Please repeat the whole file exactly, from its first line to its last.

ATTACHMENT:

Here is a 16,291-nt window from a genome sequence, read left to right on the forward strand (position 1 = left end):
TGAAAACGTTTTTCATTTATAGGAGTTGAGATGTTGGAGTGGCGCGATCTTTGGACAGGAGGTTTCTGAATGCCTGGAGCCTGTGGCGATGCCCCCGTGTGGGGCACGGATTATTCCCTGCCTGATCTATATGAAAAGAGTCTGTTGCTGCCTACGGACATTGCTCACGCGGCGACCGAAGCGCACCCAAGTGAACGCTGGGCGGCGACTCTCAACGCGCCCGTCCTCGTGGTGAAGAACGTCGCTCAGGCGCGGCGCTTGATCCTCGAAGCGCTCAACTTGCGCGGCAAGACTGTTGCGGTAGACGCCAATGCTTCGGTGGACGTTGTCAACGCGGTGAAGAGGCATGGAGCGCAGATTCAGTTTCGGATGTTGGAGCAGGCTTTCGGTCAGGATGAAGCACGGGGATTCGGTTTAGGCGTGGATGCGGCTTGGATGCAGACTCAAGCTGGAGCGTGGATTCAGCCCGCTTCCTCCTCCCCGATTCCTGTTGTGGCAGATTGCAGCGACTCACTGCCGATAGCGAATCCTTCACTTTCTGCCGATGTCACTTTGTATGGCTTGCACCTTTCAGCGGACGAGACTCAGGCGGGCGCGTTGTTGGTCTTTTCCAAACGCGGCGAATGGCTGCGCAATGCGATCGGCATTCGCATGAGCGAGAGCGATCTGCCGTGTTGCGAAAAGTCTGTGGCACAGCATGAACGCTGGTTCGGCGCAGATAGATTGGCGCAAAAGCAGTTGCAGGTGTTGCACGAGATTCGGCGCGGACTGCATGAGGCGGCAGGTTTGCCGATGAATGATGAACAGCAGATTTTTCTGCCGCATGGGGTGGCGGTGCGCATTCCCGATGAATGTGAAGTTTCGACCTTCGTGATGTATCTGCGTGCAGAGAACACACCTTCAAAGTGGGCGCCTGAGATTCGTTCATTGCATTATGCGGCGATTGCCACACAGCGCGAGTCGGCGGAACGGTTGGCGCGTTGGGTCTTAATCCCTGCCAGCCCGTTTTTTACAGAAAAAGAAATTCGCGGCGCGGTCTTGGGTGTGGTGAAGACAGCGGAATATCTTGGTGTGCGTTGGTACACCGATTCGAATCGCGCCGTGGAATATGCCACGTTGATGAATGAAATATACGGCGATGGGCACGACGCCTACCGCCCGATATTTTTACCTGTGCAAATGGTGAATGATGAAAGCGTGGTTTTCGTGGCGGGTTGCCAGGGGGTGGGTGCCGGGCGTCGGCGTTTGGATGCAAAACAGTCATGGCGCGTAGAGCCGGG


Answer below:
Here is a 16,291-nt window from a genome sequence, read left to right on the forward strand (position 1 = left end):
TGAAAACGTTTTTCATTTATAGGAGTTGAGATGTTGGAGTGGCGCGATCTTTGGACAGGAGGTTTCTGAATGCCTGGAGCCTGTGGCGATGCCCCCGTGTGGGGCACGGATTATTCCCTGCCTGATCTATATGAAAAGAGTCTGTTGCTGCCTACGGACATTGCTCACGCGGCGACCGAAGCGCACCCAAGTGAACGCTGGGCGGCGACTCTCAACGCGCCCGTCCTCGTGGTGAAGAACGTCGCTCAGGCGCGGCGCTTGATCCTCGAAGCGCTCAACTTGCGCGGCAAGACTGTTGCGGTAGACGCCAATGCTTCGGTGGACGTTGTCAACGCGGTGAAGAGGCATGGAGCGCAGATTCAGTTTCGGATGTTGGAGCAGGCTTTCGGTCAGGATGAAGCACGGGGATTCGGTTTAGGCGTGGATGCGGCTTGGATGCAGACTCAAGCTGGAGCGTGGATTCAGCCCGCTTCCTCCTCCCCGATTCCTGTTGTGGCAGATTGCAGCGACTCACTGCCGATAGCGAATCCTTCACTTTCTGCCGATGTCACTTTGTATGGCTTGCACCTTTCAGCGGACGAGACTCAGGCGGGCGCGTTGTTGGTCTTTTCCAAACGCGGCGAATGGCTGCGCAATGCGATCGGCATTCGCATGAGCGAGAGCGATCTGCCGTGTTGCGAAAAGTCTGTGGCACAGCATGAACGCTGGTTCGGCGCAGATAGATTGGCGCAAAAGCAGTTGCAGGTGTTGCACGAGATTCGGCGCGGACTGCATGAGGCGGCAGGTTTGCCGATGAATGATGAACAGCAGATTTTTCTGCCGCATGGGGTGGCGGTGCGCATTCCCGATGAATGTGAAGTTTCGACCTTCGTGATGTATCTGCGTGCAGAGAACACACCTTCAAAGTGGGCGCCTGAGATTCGTTCATTGCATTATGCGGCGATTGCCACACAGCGCGAGTCGGCGGAACGGTTGGCGCGTTGGGTCTTAATCCCTGCCAGCCCGTTTTTTACAGAAAAAGAAATTCGCGGCGCGGTCTTGGGTGTGGTGAAGACAGCGGAATATCTTGGTGTGCGTTGGTACACCGATTCGAATCGCGCCGTGGAATATGCCACGTTGATGAATGAAATATACGGCGATGGGCACGACGCCTACCGCCCGATATTTTTACCTGTGCAAATGGTGAATGATGAAAGCGTGGTTTTCGTGGCGGGTTGCCAGGGGGTGGGTGCCGGGCGTCGGCGTTTGGATGCAAAACAGTCATGGCGCGTAGAGCCGGG